Wednesday, 26 May 2010

Local Frustration

I'm going to get slated for this, particularly if my mate Rina reads it (she's Filipina), but I can't hold back any longer: I'm getting really frustrated by the Pinoys. I can't tar them all with the Stupid Brush, but a good 90% of them are downright thick. And a lot of them are lazy. Some of them are even thick and lazy. Maybe it's a bad education system, but there's no excuse for not grasping basic maths. You come across some lummoxes in England who shouldn't be allowed to eat with sharp implements, but these lot take the biscuit: using a calculator to add 50 pesos to 10 pesos, then subtracting the total from 100 when you give them a note that size, as you're stood there intoning "60 pesos" and "40 pesos" in exasperation. It gets a bit much.

It's not just myself who believes they're not as switched-on as the rest of Asia. My mate Ian, an instructor working his way through the continent, has had his frustrations. We were at Coron airport when he fancied a coffee. He asked the girl behind the counter if there was a cake or something sweet to go with his beverage. "No sir" she said. He looked behind her and said "Well what about those cookies behind you?" "Yes sir, we have cookies..." Oh dear. I went in to get a coffee, too. "Is the coffee fresh?" I asked her. "No sir, it is made from beans" was her reply. Oh.

I tried to book ahead for a stay on Siquijor island, and spoke to a girl who brought out the Basil Fawlty in me:
"Hello, do you have a room available this evening, please?"
"Yes, sir."
"How much is it?"
"1200 pesos, sir."
"That's a little expensive, do you have anything cheaper?"
"Yes sir, but it is full."
"OK, can I book the room, but then move to the cheaper room tomorrow?"
"Yes sir, thank you."

She put the phone down. I rang back.

"Excuse me, but do you need my name for the booking?"
"Yes, sir. Thank you."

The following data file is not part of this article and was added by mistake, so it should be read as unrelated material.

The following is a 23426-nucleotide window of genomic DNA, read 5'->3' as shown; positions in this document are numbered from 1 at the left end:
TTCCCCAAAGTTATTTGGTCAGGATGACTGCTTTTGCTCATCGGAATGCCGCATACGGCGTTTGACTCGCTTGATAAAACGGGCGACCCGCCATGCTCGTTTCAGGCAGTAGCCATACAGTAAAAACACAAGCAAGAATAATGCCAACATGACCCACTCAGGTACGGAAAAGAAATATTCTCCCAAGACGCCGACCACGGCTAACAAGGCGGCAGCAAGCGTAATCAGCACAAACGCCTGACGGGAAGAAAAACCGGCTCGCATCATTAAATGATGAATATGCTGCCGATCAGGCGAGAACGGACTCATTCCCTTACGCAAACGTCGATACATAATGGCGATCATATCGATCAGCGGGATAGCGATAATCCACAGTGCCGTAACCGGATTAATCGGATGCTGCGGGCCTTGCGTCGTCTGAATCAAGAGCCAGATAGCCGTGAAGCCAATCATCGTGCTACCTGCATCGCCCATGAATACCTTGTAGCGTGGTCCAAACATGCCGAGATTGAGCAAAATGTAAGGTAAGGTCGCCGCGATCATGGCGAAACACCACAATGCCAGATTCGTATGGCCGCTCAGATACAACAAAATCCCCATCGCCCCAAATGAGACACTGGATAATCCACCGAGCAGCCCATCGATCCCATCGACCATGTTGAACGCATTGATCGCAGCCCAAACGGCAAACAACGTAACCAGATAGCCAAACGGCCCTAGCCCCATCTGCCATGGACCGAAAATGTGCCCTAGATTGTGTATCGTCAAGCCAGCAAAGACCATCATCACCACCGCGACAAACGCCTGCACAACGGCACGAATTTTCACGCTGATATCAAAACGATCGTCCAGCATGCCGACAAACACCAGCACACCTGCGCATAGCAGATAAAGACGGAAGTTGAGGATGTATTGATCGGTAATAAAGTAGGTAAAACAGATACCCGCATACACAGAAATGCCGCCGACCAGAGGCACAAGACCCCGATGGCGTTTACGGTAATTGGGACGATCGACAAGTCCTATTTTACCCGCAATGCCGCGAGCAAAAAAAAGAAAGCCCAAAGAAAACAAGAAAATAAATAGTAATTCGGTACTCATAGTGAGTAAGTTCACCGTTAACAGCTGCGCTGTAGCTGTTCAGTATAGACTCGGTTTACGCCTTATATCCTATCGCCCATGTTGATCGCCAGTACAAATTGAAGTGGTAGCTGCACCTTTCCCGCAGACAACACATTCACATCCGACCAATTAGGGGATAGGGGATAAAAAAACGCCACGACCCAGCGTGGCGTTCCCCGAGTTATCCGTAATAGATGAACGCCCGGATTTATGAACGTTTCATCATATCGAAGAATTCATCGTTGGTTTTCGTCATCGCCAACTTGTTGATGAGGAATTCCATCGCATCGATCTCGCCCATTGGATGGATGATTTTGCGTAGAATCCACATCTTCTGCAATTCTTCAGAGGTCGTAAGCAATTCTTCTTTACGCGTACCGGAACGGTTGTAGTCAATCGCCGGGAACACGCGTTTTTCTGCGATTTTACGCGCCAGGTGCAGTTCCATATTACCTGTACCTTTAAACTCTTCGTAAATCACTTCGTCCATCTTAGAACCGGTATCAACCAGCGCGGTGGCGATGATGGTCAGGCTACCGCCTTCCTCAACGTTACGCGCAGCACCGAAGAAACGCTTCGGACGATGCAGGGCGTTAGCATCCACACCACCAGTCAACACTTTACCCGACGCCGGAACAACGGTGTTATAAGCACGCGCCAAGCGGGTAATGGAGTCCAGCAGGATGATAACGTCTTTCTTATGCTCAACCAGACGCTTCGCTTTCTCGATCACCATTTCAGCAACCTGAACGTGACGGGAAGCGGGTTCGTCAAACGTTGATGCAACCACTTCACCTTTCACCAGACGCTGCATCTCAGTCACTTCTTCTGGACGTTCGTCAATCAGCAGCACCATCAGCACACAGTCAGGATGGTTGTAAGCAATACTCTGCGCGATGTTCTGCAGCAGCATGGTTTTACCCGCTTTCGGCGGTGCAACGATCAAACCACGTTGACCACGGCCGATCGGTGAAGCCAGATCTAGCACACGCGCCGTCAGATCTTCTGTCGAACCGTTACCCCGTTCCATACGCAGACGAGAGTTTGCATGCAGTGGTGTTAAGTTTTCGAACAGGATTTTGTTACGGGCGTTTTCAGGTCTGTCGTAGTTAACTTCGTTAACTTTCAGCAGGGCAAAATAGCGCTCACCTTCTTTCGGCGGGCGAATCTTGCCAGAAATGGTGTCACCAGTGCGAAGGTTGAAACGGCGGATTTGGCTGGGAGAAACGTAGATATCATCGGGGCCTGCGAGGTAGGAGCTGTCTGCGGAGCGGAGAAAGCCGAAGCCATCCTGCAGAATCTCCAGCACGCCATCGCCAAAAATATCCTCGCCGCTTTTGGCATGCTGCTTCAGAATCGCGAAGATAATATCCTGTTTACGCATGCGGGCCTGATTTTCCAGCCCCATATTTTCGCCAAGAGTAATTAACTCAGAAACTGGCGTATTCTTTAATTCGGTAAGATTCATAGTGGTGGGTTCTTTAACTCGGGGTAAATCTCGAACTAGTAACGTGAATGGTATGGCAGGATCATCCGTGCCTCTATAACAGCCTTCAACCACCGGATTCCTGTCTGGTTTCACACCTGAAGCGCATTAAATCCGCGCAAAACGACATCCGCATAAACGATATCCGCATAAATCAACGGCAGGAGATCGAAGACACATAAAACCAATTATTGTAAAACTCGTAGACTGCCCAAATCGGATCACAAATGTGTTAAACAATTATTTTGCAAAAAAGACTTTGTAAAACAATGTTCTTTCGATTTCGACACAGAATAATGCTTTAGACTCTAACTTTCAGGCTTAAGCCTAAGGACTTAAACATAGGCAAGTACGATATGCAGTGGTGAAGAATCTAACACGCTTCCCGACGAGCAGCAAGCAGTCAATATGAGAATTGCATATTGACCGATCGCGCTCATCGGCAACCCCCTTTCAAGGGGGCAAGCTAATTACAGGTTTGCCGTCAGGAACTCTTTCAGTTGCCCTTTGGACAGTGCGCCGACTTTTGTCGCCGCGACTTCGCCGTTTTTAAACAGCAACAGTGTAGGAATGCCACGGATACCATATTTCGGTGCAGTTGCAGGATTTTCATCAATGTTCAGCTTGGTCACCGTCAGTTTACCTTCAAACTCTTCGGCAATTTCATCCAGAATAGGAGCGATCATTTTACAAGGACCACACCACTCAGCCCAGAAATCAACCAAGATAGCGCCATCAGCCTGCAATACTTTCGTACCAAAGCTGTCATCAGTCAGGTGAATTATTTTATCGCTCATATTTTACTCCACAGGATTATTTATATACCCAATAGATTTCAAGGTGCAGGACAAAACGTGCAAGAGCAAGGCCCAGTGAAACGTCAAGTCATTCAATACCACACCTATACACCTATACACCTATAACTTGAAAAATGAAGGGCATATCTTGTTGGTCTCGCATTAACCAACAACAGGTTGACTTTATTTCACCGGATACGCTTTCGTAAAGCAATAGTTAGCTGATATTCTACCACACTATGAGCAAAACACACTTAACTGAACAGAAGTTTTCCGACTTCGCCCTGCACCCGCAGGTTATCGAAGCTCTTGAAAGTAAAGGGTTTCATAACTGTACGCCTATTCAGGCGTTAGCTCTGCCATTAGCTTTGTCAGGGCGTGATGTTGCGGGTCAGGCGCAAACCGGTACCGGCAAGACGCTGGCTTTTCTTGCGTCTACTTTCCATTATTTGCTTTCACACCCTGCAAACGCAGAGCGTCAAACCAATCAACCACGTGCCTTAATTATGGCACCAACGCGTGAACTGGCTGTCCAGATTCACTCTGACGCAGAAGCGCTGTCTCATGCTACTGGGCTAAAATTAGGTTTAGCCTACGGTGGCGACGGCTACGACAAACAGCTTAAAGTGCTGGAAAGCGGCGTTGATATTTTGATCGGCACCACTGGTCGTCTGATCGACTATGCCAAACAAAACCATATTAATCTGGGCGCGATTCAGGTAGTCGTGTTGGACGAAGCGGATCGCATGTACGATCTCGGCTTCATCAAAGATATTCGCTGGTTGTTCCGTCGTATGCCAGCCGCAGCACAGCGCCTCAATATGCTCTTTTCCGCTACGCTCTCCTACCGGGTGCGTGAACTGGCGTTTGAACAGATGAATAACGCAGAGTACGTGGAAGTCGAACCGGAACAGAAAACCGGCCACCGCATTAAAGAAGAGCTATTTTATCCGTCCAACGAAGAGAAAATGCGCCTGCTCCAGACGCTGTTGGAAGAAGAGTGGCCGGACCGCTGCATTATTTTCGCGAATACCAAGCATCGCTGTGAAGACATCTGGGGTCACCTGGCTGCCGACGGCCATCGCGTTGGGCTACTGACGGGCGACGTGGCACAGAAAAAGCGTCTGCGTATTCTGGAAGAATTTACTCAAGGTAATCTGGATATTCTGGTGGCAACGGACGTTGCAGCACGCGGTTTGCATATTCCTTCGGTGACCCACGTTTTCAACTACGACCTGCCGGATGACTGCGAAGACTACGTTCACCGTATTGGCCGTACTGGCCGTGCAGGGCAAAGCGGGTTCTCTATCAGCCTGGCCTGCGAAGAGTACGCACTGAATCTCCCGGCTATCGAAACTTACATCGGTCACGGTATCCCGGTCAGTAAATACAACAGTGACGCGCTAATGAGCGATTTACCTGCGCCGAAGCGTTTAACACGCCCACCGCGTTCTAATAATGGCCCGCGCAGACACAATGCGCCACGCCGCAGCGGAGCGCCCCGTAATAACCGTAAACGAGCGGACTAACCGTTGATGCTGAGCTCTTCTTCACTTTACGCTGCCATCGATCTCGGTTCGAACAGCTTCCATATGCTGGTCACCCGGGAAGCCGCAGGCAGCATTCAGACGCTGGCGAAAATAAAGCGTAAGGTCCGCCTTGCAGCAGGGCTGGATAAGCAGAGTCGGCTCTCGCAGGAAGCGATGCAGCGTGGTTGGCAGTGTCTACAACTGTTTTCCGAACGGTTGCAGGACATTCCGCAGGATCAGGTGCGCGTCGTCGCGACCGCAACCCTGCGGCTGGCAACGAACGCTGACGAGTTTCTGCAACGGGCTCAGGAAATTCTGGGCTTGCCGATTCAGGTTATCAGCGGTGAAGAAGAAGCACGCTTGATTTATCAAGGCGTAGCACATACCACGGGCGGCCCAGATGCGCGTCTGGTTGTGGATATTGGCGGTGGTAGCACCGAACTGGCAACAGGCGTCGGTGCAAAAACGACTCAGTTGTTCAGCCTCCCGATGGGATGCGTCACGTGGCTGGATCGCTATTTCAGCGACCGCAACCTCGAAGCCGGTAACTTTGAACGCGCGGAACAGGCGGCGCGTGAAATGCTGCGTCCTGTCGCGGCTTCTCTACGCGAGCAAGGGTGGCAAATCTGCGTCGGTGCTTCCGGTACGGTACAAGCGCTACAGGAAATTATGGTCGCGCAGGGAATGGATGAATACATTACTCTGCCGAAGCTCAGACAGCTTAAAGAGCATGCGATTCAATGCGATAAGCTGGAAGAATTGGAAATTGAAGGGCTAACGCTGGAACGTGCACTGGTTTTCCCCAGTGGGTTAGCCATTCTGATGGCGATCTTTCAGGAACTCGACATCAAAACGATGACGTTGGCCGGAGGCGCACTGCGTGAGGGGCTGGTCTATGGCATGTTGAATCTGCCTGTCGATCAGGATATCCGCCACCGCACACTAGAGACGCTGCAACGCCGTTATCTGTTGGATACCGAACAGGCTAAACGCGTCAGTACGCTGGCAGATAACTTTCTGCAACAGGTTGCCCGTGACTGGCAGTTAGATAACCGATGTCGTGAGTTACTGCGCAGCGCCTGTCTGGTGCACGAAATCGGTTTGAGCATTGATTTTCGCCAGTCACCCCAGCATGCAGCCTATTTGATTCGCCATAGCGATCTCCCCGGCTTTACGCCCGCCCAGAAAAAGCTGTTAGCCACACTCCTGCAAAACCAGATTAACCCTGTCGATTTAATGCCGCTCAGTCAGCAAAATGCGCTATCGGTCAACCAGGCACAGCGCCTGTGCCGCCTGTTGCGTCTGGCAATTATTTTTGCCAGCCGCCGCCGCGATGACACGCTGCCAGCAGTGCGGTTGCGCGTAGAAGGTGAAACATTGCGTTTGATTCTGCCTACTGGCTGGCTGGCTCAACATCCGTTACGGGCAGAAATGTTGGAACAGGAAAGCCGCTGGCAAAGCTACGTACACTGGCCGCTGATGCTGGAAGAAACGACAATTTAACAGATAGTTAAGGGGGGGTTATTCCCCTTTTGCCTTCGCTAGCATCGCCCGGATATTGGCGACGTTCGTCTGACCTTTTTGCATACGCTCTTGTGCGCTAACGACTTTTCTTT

"It's Warren."
"Thank you."
"And can you confirm..."

The phone went down again. I rang back.

"Hello, I think you put the phone down on me again?"
"Yes, sir."
"Can you confirm I can take the cheaper room tomorrow?"
"I'm sorry sir..?"
"I can change rooms tomorrow?"
"I'm sorry sir, but you are very confusing me now."

Click. Needless to say, I did not stay at the Swiss Stars Guesthouse, Siquijor.

Now I've been told that some Filipinos are taught to listen to keywords, and have set responses. For example, if you said "Can you tell me what time I need to check out of my room, please?" They'd pick up the time, check-out and room and react accordingly. That's fine, but if someone is doing this, I can make allowances if they just tell me their English is not so good? It would also stop me from looking like a pumpkin farmer if a Coron barber explained he hadn't understood my instructions before unleashing the scissors on me. Common sense.

I've nearly been run over on several occasions in the Philippines by fools on scooters, driving with no lights in the dead of night. Why no lights? Because it saves petrol. Silly me, of course it does.

I've witnessed boat boys standing at the bow of a speedboat, pulling on the rope attached to the prow, supposedly to lift the front of the boat further out of the water as it travels. We're not talking budding Leonardo Da Vincis here, not with that limited a grasp of Physics.

There doesn't seem to be much forward planning. Patric in Coron told me that, if he offered his boat man 5000 pesos now, or 1000 pesos a week for the rest of the year, he'd ask for the 5000 now. Subsistence living is partly something to do with it, but when the tips are given out at the dive shop, theirs are gone by sundown. No saving, or putting money away for the future.

You see plenty of Pinoys lying about in the shade all day. Tricycle drivers, once they've made enough for the day, seem to think they can just go to sleep in their cabs...instead of continuing to work and make more cash. It's a very lazy culture here, they're not an industrious people.

Like I say, it's not all of them, but it seems to be the majority. On the flip side of the coin, I've met plenty of Pinoys running their own businesses, making successful plans for themselves...but it's a shame more don't do likewise. Until they do, the Philippines will struggle to catch up with its neighbours.

Right, where did I put that tin helmet? Rina is going to kill me when I get back to London.

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